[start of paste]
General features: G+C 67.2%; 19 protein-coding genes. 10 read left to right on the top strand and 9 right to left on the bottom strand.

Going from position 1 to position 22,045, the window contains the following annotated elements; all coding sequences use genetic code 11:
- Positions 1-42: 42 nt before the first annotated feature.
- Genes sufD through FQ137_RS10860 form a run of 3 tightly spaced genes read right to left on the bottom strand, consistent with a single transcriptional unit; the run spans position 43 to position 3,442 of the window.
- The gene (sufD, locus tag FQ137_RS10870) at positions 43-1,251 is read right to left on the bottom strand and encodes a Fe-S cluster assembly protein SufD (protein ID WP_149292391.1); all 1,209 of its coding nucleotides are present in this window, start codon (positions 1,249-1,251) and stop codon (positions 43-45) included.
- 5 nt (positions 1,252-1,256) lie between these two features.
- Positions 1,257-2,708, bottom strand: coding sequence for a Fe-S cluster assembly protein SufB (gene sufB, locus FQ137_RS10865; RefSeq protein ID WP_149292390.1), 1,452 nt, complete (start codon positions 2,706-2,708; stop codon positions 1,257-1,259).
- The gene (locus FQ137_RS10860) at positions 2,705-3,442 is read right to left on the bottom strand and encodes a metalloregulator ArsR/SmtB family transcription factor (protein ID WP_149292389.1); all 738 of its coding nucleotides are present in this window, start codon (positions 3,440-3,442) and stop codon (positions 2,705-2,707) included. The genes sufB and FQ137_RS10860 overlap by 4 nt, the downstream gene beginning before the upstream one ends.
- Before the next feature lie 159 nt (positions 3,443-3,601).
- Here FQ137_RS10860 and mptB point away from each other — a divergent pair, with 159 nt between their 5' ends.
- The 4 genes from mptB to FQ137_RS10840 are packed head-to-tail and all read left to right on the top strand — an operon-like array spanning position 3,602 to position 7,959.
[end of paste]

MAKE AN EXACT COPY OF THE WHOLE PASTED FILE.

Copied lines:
General features: G+C 67.2%; 19 protein-coding genes. 10 read left to right on the top strand and 9 right to left on the bottom strand.

Going from position 1 to position 22,045, the window contains the following annotated elements; all coding sequences use genetic code 11:
- Positions 1-42: 42 nt before the first annotated feature.
- Genes sufD through FQ137_RS10860 form a run of 3 tightly spaced genes read right to left on the bottom strand, consistent with a single transcriptional unit; the run spans position 43 to position 3,442 of the window.
- The gene (sufD, locus tag FQ137_RS10870) at positions 43-1,251 is read right to left on the bottom strand and encodes a Fe-S cluster assembly protein SufD (protein ID WP_149292391.1); all 1,209 of its coding nucleotides are present in this window, start codon (positions 1,249-1,251) and stop codon (positions 43-45) included.
- 5 nt (positions 1,252-1,256) lie between these two features.
- Positions 1,257-2,708, bottom strand: coding sequence for a Fe-S cluster assembly protein SufB (gene sufB, locus FQ137_RS10865; RefSeq protein ID WP_149292390.1), 1,452 nt, complete (start codon positions 2,706-2,708; stop codon positions 1,257-1,259).
- The gene (locus FQ137_RS10860) at positions 2,705-3,442 is read right to left on the bottom strand and encodes a metalloregulator ArsR/SmtB family transcription factor (protein ID WP_149292389.1); all 738 of its coding nucleotides are present in this window, start codon (positions 3,440-3,442) and stop codon (positions 2,705-2,707) included. The genes sufB and FQ137_RS10860 overlap by 4 nt, the downstream gene beginning before the upstream one ends.
- Before the next feature lie 159 nt (positions 3,443-3,601).
- Here FQ137_RS10860 and mptB point away from each other — a divergent pair, with 159 nt between their 5' ends.
- The 4 genes from mptB to FQ137_RS10840 are packed head-to-tail and all read left to right on the top strand — an operon-like array spanning position 3,602 to position 7,959.